Over the past two years, an ITAS project team analyzed the transformation process from a crude oil-based to a bio-based economy. The focus was on the three Baden-Württemberg fields of activity biogas, lignocellulose (woody biomass), and microalgae. The aim of the activities in the project “Bioeconomy in Baden-Württemberg” was to sharpen the system view in the field of bioeconomy and to provide orientation for the further development of a bio-based economy that is aligned with the concept of sustainability. To this end, visions, goals, and expectations of the bioeconomy were analyzed, involved and affected players and their potential conflicts of interest were systematically recorded, and potential effects on the environment, society, and the economy were discussed. The ITAS research team also examined the current legal framework and its consequences for the bioeconomy.
New options for action
The researchers formulated 13 options for policy making in Baden-Württemberg, which are also relevant for bioeconomy policy at national and EU level. In particular, they point out the importance of understanding and developing the bioeconomy as an adaptive socio-technical system in order to respond to changing conditions. The key prerequisite for this is to establish continuous societal dialogue that takes up debates about the future shaping of agriculture and forestry.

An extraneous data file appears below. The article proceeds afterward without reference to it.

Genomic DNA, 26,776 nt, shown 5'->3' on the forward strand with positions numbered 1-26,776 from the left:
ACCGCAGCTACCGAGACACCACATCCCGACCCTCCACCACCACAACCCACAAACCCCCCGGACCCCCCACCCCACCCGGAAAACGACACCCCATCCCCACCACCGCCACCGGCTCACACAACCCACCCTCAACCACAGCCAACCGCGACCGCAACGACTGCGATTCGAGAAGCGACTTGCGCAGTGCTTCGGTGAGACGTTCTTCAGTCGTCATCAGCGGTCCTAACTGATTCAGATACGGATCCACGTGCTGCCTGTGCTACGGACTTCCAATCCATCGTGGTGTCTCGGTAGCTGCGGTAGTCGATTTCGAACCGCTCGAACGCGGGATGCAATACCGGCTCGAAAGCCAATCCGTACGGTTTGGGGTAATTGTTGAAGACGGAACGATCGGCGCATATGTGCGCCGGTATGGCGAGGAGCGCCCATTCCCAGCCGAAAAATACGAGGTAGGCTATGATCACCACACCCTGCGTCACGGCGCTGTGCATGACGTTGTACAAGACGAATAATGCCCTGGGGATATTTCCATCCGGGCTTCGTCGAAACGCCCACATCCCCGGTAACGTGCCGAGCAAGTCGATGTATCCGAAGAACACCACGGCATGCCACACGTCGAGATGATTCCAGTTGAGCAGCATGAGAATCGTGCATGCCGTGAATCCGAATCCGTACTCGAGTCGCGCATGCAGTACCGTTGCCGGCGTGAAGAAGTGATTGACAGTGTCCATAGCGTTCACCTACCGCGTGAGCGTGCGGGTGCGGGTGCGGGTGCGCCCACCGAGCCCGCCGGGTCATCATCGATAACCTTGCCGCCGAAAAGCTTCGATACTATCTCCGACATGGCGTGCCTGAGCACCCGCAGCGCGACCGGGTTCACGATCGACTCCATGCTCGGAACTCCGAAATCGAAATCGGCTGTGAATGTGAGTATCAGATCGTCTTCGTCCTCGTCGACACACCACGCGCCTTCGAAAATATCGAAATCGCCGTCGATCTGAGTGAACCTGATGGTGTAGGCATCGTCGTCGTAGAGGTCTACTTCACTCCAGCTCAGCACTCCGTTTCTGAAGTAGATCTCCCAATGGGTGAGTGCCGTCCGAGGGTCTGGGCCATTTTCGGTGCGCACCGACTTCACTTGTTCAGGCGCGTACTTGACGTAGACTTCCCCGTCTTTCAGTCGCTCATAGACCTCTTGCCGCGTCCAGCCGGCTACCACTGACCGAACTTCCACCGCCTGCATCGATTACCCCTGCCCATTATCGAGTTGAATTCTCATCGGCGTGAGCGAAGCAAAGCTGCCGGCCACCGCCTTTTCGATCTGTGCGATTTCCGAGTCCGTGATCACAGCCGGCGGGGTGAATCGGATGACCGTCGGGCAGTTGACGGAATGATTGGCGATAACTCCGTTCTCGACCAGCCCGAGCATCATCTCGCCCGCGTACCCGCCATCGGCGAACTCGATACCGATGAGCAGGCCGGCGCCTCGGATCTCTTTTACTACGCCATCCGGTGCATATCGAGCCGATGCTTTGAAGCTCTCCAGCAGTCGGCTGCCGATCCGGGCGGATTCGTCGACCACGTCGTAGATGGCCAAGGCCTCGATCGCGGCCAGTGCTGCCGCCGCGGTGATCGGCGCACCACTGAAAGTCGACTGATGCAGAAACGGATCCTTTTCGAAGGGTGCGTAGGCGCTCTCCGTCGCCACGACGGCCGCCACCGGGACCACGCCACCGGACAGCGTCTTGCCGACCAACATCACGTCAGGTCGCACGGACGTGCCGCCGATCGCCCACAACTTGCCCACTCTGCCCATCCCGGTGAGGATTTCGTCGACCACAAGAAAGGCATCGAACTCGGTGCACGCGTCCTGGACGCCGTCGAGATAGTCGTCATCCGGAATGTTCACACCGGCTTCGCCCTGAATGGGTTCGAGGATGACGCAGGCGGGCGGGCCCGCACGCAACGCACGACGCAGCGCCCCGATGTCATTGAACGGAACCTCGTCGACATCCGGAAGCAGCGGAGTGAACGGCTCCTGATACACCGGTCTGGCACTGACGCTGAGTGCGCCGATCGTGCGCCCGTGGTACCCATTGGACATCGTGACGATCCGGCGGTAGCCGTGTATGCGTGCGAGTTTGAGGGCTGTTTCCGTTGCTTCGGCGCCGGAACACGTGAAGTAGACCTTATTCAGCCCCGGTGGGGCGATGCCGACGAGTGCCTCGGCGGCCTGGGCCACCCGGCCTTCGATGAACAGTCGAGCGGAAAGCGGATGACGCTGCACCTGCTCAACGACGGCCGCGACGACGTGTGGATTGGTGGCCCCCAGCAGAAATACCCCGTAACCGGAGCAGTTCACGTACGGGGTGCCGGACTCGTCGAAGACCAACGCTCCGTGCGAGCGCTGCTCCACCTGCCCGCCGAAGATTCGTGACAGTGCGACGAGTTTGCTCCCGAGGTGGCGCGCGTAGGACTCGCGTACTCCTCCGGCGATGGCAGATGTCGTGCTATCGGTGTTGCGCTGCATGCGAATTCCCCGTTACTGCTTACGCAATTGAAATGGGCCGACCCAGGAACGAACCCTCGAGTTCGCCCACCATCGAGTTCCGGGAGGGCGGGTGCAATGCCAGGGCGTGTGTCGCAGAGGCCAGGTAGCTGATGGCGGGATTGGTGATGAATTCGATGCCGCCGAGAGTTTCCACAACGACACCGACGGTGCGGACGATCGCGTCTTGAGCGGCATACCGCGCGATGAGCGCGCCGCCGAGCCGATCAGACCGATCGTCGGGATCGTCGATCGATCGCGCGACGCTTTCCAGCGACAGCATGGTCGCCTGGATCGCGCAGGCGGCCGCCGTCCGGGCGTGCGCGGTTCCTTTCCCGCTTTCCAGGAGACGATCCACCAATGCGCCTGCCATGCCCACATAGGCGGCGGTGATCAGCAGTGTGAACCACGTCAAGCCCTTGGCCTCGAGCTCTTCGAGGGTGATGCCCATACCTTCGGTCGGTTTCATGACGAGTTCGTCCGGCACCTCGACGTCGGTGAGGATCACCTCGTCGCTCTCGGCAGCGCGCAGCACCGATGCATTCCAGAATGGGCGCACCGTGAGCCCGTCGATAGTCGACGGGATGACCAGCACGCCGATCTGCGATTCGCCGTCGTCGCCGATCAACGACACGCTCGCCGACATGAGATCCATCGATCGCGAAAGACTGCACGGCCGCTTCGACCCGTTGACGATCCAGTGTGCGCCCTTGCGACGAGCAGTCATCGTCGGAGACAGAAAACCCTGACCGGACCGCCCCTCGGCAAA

Another important finding is that many activities are taking place around new uses of biomass, while the innovation potentials of traditional usage paths and non-technical approaches have been poorly explored. For example, the recycling of bio-based products such as construction materials or everyday items made of bioplastics and interfaces to the circular economy have so far been insufficiently addressed. To ensure that the bioeconomy is aligned with the concept of sustainable development, formative framework conditions (e.g., in the area of agri-environmental law) should be improved in terms of sustainability, and options for regional policy making should be used.
The results were discussed in February 2018 at a workshop with representatives from politics, civil society, and science . A comprehensive final report is available for download. (09.05.2018)